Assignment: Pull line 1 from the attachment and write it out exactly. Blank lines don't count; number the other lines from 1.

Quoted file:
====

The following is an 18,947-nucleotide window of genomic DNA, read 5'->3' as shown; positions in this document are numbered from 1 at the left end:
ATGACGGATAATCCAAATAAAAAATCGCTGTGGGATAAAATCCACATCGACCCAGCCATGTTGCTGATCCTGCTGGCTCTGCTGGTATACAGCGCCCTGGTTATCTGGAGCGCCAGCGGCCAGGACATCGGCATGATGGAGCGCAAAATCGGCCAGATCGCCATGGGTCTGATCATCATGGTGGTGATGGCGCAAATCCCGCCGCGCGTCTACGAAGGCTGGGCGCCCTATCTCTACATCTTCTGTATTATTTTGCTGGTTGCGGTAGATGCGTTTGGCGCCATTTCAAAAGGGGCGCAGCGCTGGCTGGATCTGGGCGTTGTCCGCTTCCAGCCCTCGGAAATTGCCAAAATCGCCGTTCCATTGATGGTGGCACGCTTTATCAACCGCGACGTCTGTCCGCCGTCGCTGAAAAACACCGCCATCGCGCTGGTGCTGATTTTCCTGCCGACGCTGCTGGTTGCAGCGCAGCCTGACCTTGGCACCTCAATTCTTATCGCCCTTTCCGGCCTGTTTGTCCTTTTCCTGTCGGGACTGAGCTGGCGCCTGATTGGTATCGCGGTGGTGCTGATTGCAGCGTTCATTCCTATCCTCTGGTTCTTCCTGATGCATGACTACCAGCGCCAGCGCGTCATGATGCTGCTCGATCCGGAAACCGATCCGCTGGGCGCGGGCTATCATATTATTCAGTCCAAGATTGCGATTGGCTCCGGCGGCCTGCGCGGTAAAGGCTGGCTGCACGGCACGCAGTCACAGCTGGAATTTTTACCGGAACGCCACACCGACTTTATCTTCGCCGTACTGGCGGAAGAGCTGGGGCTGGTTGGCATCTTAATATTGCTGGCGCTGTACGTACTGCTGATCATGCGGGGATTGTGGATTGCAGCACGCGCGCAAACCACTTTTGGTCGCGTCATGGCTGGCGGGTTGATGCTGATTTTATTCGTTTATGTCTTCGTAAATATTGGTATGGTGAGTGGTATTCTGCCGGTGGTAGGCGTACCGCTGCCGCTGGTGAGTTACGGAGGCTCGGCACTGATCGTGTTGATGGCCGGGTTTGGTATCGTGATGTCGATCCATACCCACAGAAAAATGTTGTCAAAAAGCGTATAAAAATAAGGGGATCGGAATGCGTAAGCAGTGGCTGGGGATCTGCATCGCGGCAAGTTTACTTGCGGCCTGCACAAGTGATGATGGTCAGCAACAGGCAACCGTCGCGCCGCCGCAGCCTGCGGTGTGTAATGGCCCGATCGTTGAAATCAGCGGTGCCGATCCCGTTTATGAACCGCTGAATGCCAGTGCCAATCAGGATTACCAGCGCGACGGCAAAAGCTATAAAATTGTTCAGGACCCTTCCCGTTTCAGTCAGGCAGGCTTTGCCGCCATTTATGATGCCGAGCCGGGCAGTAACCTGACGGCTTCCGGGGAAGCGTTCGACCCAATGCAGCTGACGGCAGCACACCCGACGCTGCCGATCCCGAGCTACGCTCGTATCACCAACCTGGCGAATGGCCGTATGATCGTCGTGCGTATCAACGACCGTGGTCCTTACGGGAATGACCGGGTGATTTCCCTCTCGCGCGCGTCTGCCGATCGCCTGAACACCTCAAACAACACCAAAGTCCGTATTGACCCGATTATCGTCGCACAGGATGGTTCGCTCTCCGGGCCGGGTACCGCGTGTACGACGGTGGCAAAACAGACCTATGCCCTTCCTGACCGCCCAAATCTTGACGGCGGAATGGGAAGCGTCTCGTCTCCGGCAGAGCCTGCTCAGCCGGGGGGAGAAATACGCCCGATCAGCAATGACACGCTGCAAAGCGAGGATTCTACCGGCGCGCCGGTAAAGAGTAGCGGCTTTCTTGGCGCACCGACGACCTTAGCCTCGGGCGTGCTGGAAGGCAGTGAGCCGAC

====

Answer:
The following is an 18,947-nucleotide window of genomic DNA, read 5'->3' as shown; positions in this document are numbered from 1 at the left end: